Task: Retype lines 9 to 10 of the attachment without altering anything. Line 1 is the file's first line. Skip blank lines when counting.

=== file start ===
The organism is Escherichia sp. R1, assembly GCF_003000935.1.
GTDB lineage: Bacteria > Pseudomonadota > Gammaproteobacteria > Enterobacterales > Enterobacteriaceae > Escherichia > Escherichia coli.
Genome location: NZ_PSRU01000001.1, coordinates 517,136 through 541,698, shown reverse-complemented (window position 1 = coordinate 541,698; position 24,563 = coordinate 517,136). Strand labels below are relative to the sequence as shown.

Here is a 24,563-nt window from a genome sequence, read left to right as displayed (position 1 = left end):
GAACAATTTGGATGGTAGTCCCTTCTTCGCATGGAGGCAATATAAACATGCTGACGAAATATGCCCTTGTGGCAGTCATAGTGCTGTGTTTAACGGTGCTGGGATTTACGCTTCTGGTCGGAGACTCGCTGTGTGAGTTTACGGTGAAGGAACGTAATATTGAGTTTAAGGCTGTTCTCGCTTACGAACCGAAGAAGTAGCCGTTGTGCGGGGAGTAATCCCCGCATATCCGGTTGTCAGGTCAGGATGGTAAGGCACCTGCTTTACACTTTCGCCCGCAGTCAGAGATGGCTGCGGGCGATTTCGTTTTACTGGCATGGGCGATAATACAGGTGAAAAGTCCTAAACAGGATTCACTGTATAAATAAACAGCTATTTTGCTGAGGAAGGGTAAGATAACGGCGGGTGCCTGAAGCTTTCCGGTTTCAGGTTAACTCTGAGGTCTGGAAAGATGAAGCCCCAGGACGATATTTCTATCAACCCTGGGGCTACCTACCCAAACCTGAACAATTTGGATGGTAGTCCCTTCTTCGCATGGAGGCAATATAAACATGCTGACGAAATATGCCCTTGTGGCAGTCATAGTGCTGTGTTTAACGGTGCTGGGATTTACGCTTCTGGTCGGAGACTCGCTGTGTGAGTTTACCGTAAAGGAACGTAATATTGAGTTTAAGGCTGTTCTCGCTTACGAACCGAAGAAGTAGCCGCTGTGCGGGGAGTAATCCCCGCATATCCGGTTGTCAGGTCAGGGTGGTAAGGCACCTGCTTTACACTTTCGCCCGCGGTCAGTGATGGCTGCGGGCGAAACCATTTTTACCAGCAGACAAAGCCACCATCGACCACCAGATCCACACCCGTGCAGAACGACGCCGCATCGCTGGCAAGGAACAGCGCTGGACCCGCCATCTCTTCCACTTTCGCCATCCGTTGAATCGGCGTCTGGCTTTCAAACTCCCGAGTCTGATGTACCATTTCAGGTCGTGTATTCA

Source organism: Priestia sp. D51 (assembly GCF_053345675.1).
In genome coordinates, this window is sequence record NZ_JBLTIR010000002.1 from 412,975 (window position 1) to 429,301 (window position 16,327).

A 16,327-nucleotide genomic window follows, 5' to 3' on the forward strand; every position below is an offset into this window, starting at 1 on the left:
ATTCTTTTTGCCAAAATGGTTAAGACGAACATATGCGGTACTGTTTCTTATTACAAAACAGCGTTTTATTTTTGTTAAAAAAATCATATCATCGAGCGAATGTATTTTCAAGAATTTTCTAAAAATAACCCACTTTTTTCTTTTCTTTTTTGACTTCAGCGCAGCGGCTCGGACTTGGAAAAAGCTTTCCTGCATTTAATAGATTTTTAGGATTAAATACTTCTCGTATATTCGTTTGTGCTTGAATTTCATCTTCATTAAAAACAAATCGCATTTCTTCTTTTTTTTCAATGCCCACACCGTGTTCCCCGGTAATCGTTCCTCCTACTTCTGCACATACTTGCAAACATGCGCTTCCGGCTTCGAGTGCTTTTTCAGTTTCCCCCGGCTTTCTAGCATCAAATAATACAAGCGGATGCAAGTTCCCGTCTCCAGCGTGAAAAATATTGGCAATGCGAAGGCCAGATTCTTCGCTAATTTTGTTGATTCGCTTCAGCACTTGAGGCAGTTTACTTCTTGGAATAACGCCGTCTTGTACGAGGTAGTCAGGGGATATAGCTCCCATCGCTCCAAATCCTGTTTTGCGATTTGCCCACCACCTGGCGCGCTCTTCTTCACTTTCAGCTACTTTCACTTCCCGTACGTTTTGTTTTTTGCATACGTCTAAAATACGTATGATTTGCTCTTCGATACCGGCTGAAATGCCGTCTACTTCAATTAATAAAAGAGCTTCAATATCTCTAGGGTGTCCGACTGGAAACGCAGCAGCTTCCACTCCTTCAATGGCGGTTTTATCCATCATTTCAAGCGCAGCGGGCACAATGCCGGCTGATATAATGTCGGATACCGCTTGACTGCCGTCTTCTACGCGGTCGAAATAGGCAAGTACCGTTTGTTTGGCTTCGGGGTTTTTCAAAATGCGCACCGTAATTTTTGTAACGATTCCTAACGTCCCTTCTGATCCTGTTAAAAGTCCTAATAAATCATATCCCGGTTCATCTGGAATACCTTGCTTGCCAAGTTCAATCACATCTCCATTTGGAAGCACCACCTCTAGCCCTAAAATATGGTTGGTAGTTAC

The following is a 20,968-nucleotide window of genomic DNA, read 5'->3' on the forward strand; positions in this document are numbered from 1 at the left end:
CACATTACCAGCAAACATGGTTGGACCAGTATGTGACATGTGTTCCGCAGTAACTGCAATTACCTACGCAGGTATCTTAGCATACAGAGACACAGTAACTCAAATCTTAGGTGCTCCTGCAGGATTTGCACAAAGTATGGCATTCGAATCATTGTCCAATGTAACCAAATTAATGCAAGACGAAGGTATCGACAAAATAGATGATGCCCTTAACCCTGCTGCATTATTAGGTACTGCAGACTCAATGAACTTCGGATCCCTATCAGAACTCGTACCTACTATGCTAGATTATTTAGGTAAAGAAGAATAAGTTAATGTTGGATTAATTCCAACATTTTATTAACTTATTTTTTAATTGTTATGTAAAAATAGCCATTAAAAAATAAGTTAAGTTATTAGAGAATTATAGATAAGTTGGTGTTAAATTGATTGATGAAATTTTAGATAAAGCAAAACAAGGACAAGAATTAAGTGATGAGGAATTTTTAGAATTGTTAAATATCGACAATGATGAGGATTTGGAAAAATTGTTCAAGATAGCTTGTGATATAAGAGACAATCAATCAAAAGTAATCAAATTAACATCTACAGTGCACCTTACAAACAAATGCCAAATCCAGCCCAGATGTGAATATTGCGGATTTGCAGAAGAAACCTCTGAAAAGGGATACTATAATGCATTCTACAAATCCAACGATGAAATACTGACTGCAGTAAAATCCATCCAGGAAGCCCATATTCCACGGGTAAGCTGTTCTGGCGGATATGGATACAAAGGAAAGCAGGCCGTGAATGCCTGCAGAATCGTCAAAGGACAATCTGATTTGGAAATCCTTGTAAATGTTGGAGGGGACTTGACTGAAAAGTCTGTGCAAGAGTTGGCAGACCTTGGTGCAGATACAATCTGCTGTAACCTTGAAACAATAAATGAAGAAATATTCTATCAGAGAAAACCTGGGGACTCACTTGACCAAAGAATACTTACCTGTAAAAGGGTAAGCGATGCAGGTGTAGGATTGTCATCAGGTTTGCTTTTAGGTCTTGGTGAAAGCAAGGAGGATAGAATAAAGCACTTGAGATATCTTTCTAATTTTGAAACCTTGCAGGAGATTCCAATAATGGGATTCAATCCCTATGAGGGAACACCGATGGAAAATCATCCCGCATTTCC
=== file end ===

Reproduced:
ATTCTTTTTGCCAAAATGGTTAAGACGAACATATGCGGTACTGTTTCTTATTACAAAACAGCGTTTTATTTTTGTTAAAAAAATCATATCATCGAGCGAATGTATTTTCAAGAATTTTCTAAAAATAACCCACTTTTTTCTTTTCTTTTTTGACTTCAGCGCAGCGGCTCGGACTTGGAAAAAGCTTTCCTGCATTTAATAGATTTTTAGGATTAAATACTTCTCGTATATTCGTTTGTGCTTGAATTTCATCTTCATTAAAAACAAATCGCATTTCTTCTTTTTTTTCAATGCCCACACCGTGTTCCCCGGTAATCGTTCCTCCTACTTCTGCACATACTTGCAAACATGCGCTTCCGGCTTCGAGTGCTTTTTCAGTTTCCCCCGGCTTTCTAGCATCAAATAATACAAGCGGATGCAAGTTCCCGTCTCCAGCGTGAAAAATATTGGCAATGCGAAGGCCAGATTCTTCGCTAATTTTGTTGATTCGCTTCAGCACTTGAGGCAGTTTACTTCTTGGAATAACGCCGTCTTGTACGAGGTAGTCAGGGGATATAGCTCCCATCGCTCCAAATCCTGTTTTGCGATTTGCCCACCACCTGGCGCGCTCTTCTTCACTTTCAGCTACTTTCACTTCCCGTACGTTTTGTTTTTTGCATACGTCTAAAATACGTATGATTTGCTCTTCGATACCGGCTGAAATGCCGTCTACTTCAATTAATAAAAGAGCTTCAATATCTCTAGGGTGTCCGACTGGAAACGCAGCAGCTTCCACTCCTTCAATGGCGGTTTTATCCATCATTTCAAGCGCAGCGGGCACAATGCCGGCTGATATAATGTCGGATACCGCTTGACTGCCGTCTTCTACGCGGTCGAAATAGGCAAGTACCGTTTGTTTGGCTTCGGGGTTTTTCAAAATGCGCACCGTAATTTTTGTAACGATTCCTAACGTCCCTTCTGATCCTGTTAAAAGTCCTAATAAATCATATCCCGGTTCATCTGGAATACCTTGCTTGCCAAGTTCAATCACATCTCCATTTGGAAGCACCACCTCTAGCCCTAAAATATGGTTGGTAGTTAC

The following is a 20,968-nucleotide window of genomic DNA, read 5'->3' on the forward strand; positions in this document are numbered from 1 at the left end: